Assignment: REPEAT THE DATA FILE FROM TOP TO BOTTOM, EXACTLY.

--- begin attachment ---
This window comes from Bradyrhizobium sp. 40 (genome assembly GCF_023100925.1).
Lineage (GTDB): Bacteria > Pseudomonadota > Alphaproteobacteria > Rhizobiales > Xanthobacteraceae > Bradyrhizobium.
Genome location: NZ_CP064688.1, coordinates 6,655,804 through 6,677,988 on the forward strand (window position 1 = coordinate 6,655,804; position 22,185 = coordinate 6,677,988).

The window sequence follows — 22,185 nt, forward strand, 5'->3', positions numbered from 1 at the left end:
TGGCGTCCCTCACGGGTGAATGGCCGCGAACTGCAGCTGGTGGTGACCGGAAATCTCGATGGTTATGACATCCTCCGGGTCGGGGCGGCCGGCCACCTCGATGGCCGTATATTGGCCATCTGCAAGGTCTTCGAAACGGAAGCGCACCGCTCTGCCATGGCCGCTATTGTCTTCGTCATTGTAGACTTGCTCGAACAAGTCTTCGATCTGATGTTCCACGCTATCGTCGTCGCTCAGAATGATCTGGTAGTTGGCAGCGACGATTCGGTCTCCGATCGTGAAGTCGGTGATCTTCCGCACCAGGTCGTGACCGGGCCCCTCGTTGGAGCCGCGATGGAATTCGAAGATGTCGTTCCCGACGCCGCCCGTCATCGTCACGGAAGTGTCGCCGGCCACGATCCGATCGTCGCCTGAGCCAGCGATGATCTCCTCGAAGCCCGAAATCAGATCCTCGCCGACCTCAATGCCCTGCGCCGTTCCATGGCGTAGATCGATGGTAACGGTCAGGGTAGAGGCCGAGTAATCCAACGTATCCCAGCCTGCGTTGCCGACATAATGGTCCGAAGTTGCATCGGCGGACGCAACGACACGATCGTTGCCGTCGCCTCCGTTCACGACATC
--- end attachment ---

This window comes from Bradyrhizobium sp. 40 (genome assembly GCF_023100925.1).
Lineage (GTDB): Bacteria > Pseudomonadota > Alphaproteobacteria > Rhizobiales > Xanthobacteraceae > Bradyrhizobium.
Genome location: NZ_CP064688.1, coordinates 6,655,804 through 6,677,988 on the forward strand (window position 1 = coordinate 6,655,804; position 22,185 = coordinate 6,677,988).

The window sequence follows — 22,185 nt, forward strand, 5'->3', positions numbered from 1 at the left end:
TGGCGTCCCTCACGGGTGAATGGCCGCGAACTGCAGCTGGTGGTGACCGGAAATCTCGATGGTTATGACATCCTCCGGGTCGGGGCGGCCGGCCACCTCGATGGCCGTATATTGGCCATCTGCAAGGTCTTCGAAACGGAAGCGCACCGCTCTGCCATGGCCGCTATTGTCTTCGTCATTGTAGACTTGCTCGAACAAGTCTTCGATCTGATGTTCCACGCTATCGTCGTCGCTCAGAATGATCTGGTAGTTGGCAGCGACGATTCGGTCTCCGATCGTGAAGTCGGTGATCTTCCGCACCAGGTCGTGACCGGGCCCCTCGTTGGAGCCGCGATGGAATTCGAAGATGTCGTTCCCGACGCCGCCCGTCATCGTCACGGAAGTGTCGCCGGCCACGATCCGATCGTCGCCTGAGCCAGCGATGATCTCCTCGAAGCCCGAAATCAGATCCTCGCCGACCTCAATGCCCTGCGCCGTTCCATGGCGTAGATCGATGGTAACGGTCAGGGTAGAGGCCGAGTAATCCAACGTATCCCAGCCTGCGTTGCCGACATAATGGTCCGAAGTTGCATCGGCGGACGCAACGACACGATCGTTGCCGTCGCCTCCGTTCACGACATC